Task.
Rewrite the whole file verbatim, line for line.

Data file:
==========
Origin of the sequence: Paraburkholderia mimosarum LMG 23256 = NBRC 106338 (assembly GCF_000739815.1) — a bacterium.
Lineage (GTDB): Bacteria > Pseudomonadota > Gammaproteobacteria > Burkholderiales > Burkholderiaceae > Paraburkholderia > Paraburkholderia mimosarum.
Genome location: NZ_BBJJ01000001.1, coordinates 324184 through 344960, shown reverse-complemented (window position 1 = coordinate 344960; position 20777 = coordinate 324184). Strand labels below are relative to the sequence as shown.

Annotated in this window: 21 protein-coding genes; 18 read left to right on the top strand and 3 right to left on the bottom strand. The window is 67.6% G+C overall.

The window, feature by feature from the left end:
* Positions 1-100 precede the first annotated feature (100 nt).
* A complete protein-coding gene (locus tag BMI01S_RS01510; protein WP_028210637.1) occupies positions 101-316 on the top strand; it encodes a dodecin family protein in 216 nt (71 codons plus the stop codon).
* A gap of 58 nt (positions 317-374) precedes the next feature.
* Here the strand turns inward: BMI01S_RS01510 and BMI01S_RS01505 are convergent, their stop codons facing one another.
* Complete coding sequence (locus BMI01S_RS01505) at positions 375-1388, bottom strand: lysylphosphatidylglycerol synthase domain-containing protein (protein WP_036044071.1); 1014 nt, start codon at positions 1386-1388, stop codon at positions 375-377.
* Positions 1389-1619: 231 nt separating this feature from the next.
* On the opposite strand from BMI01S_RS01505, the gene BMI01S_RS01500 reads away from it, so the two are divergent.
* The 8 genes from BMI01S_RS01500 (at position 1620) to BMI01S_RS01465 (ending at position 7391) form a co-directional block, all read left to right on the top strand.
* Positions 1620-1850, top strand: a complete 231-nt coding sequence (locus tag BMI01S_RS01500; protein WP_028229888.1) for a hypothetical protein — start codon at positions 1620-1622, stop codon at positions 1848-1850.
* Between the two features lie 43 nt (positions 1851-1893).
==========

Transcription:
Origin of the sequence: Paraburkholderia mimosarum LMG 23256 = NBRC 106338 (assembly GCF_000739815.1) — a bacterium.
Lineage (GTDB): Bacteria > Pseudomonadota > Gammaproteobacteria > Burkholderiales > Burkholderiaceae > Paraburkholderia > Paraburkholderia mimosarum.
Genome location: NZ_BBJJ01000001.1, coordinates 324184 through 344960, shown reverse-complemented (window position 1 = coordinate 344960; position 20777 = coordinate 324184). Strand labels below are relative to the sequence as shown.

Annotated in this window: 21 protein-coding genes; 18 read left to right on the top strand and 3 right to left on the bottom strand. The window is 67.6% G+C overall.

The window, feature by feature from the left end:
* Positions 1-100 precede the first annotated feature (100 nt).
* A complete protein-coding gene (locus tag BMI01S_RS01510; protein WP_028210637.1) occupies positions 101-316 on the top strand; it encodes a dodecin family protein in 216 nt (71 codons plus the stop codon).
* A gap of 58 nt (positions 317-374) precedes the next feature.
* Here the strand turns inward: BMI01S_RS01510 and BMI01S_RS01505 are convergent, their stop codons facing one another.
* Complete coding sequence (locus BMI01S_RS01505) at positions 375-1388, bottom strand: lysylphosphatidylglycerol synthase domain-containing protein (protein WP_036044071.1); 1014 nt, start codon at positions 1386-1388, stop codon at positions 375-377.
* Positions 1389-1619: 231 nt separating this feature from the next.
* On the opposite strand from BMI01S_RS01505, the gene BMI01S_RS01500 reads away from it, so the two are divergent.
* The 8 genes from BMI01S_RS01500 (at position 1620) to BMI01S_RS01465 (ending at position 7391) form a co-directional block, all read left to right on the top strand.
* Positions 1620-1850, top strand: a complete 231-nt coding sequence (locus tag BMI01S_RS01500; protein WP_028229888.1) for a hypothetical protein — start codon at positions 1620-1622, stop codon at positions 1848-1850.
* Between the two features lie 43 nt (positions 1851-1893).